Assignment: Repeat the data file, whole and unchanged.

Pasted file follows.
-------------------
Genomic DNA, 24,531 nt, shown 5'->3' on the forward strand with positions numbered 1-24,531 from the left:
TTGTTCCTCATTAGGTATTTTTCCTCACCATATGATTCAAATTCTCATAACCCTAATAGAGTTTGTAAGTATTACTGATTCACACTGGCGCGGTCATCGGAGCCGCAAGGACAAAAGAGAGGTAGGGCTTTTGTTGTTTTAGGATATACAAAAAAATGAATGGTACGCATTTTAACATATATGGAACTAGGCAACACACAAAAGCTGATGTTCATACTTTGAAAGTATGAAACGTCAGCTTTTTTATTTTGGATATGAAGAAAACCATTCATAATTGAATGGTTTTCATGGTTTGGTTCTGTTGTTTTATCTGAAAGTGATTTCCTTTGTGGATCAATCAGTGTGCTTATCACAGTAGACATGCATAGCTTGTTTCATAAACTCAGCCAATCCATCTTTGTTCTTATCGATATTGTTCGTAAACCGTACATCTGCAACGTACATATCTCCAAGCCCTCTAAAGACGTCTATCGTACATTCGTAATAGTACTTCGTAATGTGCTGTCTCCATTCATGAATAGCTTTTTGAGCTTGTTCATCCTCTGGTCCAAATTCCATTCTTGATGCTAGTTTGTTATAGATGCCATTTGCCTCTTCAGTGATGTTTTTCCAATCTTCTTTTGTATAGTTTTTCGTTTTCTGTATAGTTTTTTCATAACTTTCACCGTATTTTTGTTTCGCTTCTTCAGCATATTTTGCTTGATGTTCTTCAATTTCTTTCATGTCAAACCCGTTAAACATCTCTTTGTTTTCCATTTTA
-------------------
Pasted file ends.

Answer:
Genomic DNA, 24,531 nt, shown 5'->3' on the forward strand with positions numbered 1-24,531 from the left:
TTGTTCCTCATTAGGTATTTTTCCTCACCATATGATTCAAATTCTCATAACCCTAATAGAGTTTGTAAGTATTACTGATTCACACTGGCGCGGTCATCGGAGCCGCAAGGACAAAAGAGAGGTAGGGCTTTTGTTGTTTTAGGATATACAAAAAAATGAATGGTACGCATTTTAACATATATGGAACTAGGCAACACACAAAAGCTGATGTTCATACTTTGAAAGTATGAAACGTCAGCTTTTTTATTTTGGATATGAAGAAAACCATTCATAATTGAATGGTTTTCATGGTTTGGTTCTGTTGTTTTATCTGAAAGTGATTTCCTTTGTGGATCAATCAGTGTGCTTATCACAGTAGACATGCATAGCTTGTTTCATAAACTCAGCCAATCCATCTTTGTTCTTATCGATATTGTTCGTAAACCGTACATCTGCAACGTACATATCTCCAAGCCCTCTAAAGACGTCTATCGTACATTCGTAATAGTACTTCGTAATGTGCTGTCTCCATTCATGAATAGCTTTTTGAGCTTGTTCATCCTCTGGTCCAAATTCCATTCTTGATGCTAGTTTGTTATAGATGCCATTTGCCTCTTCAGTGATGTTTTTCCAATCTTCTTTTGTATAGTTTTTCGTTTTCTGTATAGTTTTTTCATAACTTTCACCGTATTTTTGTTTCGCTTCTTCAGCATATTTTGCTTGATGTTCTTCAATTTCTTTCATGTCAAACCCGTTAAACATCTCTTTGTTTTCCATTTTA